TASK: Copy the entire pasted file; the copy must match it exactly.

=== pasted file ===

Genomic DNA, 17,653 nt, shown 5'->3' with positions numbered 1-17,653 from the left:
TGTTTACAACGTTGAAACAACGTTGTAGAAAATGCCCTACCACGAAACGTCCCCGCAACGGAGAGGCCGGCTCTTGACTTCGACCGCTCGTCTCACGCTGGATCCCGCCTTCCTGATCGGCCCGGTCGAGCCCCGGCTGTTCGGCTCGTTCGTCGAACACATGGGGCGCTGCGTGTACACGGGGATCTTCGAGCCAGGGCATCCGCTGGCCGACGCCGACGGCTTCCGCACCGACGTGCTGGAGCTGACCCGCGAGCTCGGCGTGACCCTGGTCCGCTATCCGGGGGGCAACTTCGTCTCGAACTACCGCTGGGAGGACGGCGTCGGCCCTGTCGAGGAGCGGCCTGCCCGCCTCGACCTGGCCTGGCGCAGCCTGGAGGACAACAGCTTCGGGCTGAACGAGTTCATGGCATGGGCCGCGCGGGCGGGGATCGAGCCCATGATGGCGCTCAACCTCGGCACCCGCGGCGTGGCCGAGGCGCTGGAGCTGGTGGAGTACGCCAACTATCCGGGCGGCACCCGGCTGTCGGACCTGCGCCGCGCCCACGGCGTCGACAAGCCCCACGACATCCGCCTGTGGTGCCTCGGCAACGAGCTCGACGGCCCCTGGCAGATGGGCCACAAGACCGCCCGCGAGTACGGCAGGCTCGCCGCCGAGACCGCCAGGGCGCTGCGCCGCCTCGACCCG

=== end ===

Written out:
Genomic DNA, 17,653 nt, shown 5'->3' with positions numbered 1-17,653 from the left:
TGTTTACAACGTTGAAACAACGTTGTAGAAAATGCCCTACCACGAAACGTCCCCGCAACGGAGAGGCCGGCTCTTGACTTCGACCGCTCGTCTCACGCTGGATCCCGCCTTCCTGATCGGCCCGGTCGAGCCCCGGCTGTTCGGCTCGTTCGTCGAACACATGGGGCGCTGCGTGTACACGGGGATCTTCGAGCCAGGGCATCCGCTGGCCGACGCCGACGGCTTCCGCACCGACGTGCTGGAGCTGACCCGCGAGCTCGGCGTGACCCTGGTCCGCTATCCGGGGGGCAACTTCGTCTCGAACTACCGCTGGGAGGACGGCGTCGGCCCTGTCGAGGAGCGGCCTGCCCGCCTCGACCTGGCCTGGCGCAGCCTGGAGGACAACAGCTTCGGGCTGAACGAGTTCATGGCATGGGCCGCGCGGGCGGGGATCGAGCCCATGATGGCGCTCAACCTCGGCACCCGCGGCGTGGCCGAGGCGCTGGAGCTGGTGGAGTACGCCAACTATCCGGGCGGCACCCGGCTGTCGGACCTGCGCCGCGCCCACGGCGTCGACAAGCCCCACGACATCCGCCTGTGGTGCCTCGGCAACGAGCTCGACGGCCCCTGGCAGATGGGCCACAAGACCGCCCGCGAGTACGGCAGGCTCGCCGCCGAGACCGCCAGGGCGCTGCGCCGCCTCGACCCG